Ph.D. Program

Didactic Training: Course descriptions can be found in the Graduate Studies Bulletin. Ph.D. students in Cellular and Integrative Physiology must complete a compulsory core curriculum composed of the following courses: Macromolecular Structure and Function (BRTP 821), The Cell and Gene Regulation (BRTP 822), Molecular Cell Biology (BRTP 823), Cell Signaling (BRTP 824), Graduate Physiology (CIP 806) and two advanced physiology electives (CIP 914-930). Students must also register each semester for Physiology Seminar (CIP 970). The student's supervisory committee defines additional course requirements on an individual basis. Students must achieve a grade point average of "B" (3.0) or better in all graduate-level courses.

Research Training: During the first year of graduate study, students complete two semesters of Research Other Than Thesis (CIP 896), which entails a research rotation in a different laboratory each semester. These research rotations introduce the student to research, in terms of specific questions and techniques as well as general aspects of research strategies and problem solving. After completion of the rotations, students select a faculty advisor and laboratory for their dissertation research project. The Department of Cellular and Integrative Physiology faculty provide research expertise in a variety of fields, including cardiovascular physiology (cellular cardiac electrophysiology, microvascular function, neural control of circulation), neuroscience (chemoreceptors in cardio-respiratory control), renal physiology (ion transport, mesangial cell function, neural control of volume homeostasis, renal microcirculation), reproductive endocrinology and visual physiology. Several laboratories focus on pathophysiological mechanisms associated with disease (e.g., acute renal failure, congestive heart failure, diabetes mellitus).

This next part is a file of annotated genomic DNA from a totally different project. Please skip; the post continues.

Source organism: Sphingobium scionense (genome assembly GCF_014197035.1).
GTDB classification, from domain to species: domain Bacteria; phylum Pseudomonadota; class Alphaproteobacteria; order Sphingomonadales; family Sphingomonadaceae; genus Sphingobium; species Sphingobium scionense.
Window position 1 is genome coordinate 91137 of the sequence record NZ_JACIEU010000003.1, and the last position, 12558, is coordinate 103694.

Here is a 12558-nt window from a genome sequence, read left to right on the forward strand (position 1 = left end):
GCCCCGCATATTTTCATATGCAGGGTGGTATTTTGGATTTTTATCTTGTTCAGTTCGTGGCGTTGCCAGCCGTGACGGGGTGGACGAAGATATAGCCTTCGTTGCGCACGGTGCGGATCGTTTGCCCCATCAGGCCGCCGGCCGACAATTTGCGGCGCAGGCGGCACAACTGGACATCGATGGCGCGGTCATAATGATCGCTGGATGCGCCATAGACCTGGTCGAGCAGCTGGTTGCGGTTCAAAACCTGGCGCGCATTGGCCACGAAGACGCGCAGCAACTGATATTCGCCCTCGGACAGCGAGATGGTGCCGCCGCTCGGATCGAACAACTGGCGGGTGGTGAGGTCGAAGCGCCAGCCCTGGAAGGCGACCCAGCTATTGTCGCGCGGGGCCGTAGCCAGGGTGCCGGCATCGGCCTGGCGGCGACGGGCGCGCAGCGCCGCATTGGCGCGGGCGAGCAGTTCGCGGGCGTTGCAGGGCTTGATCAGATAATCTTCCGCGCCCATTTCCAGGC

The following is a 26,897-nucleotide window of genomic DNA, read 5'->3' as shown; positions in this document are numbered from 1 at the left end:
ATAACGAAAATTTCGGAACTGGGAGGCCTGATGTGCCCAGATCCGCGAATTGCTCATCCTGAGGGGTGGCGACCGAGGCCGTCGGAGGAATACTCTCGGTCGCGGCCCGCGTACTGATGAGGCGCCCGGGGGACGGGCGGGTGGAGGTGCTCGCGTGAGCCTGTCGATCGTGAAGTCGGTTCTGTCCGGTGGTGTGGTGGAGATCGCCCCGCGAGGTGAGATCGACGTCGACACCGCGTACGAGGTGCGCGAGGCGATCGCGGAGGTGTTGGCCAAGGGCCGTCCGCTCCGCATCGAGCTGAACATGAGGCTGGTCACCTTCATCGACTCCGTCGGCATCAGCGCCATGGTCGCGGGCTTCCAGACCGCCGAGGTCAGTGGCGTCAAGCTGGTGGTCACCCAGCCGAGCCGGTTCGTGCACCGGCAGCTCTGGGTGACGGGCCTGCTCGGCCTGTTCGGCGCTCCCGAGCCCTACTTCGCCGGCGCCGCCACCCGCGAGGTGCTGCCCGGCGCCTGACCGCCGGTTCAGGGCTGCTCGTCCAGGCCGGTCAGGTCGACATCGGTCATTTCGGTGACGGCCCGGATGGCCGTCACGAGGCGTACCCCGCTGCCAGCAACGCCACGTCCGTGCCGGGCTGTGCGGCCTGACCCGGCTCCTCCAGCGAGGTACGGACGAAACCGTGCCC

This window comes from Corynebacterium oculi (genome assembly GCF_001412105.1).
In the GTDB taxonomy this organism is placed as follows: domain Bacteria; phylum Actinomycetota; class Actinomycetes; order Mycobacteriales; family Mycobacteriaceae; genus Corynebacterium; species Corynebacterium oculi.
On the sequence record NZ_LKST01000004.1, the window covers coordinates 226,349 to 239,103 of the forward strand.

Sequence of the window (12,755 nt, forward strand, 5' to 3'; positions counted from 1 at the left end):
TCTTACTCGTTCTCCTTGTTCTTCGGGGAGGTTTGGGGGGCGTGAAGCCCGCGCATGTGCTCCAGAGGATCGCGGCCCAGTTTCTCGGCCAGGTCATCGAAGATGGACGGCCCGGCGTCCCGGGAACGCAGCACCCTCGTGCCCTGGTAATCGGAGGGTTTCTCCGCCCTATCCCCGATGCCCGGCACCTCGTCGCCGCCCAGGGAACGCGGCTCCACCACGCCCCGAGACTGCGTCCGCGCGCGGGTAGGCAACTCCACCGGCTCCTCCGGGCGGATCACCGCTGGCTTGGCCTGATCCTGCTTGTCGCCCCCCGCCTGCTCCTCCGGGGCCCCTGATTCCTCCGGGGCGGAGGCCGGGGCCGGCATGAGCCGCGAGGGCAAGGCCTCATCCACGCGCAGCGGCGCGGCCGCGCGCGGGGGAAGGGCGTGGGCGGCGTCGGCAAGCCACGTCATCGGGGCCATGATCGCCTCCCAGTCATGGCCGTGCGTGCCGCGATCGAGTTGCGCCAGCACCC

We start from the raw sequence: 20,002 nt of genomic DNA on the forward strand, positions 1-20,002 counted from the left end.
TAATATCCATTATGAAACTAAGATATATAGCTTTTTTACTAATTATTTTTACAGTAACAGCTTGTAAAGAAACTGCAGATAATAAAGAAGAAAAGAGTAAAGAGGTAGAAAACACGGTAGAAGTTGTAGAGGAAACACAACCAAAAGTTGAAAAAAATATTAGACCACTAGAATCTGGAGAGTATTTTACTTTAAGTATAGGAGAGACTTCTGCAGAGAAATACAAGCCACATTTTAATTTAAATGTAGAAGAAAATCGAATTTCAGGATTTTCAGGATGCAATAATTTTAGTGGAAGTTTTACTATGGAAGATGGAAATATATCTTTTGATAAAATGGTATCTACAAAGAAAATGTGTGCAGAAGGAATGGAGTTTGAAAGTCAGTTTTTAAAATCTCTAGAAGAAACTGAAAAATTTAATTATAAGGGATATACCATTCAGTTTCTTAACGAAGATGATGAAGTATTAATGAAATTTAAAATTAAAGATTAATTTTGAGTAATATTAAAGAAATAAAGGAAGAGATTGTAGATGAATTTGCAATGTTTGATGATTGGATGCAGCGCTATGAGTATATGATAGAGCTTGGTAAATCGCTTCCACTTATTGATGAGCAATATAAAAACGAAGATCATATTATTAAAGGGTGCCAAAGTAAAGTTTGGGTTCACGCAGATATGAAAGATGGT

Students advance to Ph.D. candidacy by completion of course requirements and a comprehensive examination, which must be completed by the end of their third year. The comprehensive examination consists of the preparation (written) and defense (oral) of a grant proposal on a subject outside the immediate area of the student's dissertation research. Ph.D. candidates must have at least one (1) first-author research paper published or accepted for publication in a peer-reviewed journal prior to graduation. The Ph.D. is awarded upon the completion of a research program that results in a dissertation of publishable quality with an oral defense. Completion of the degree usually requires 5 years.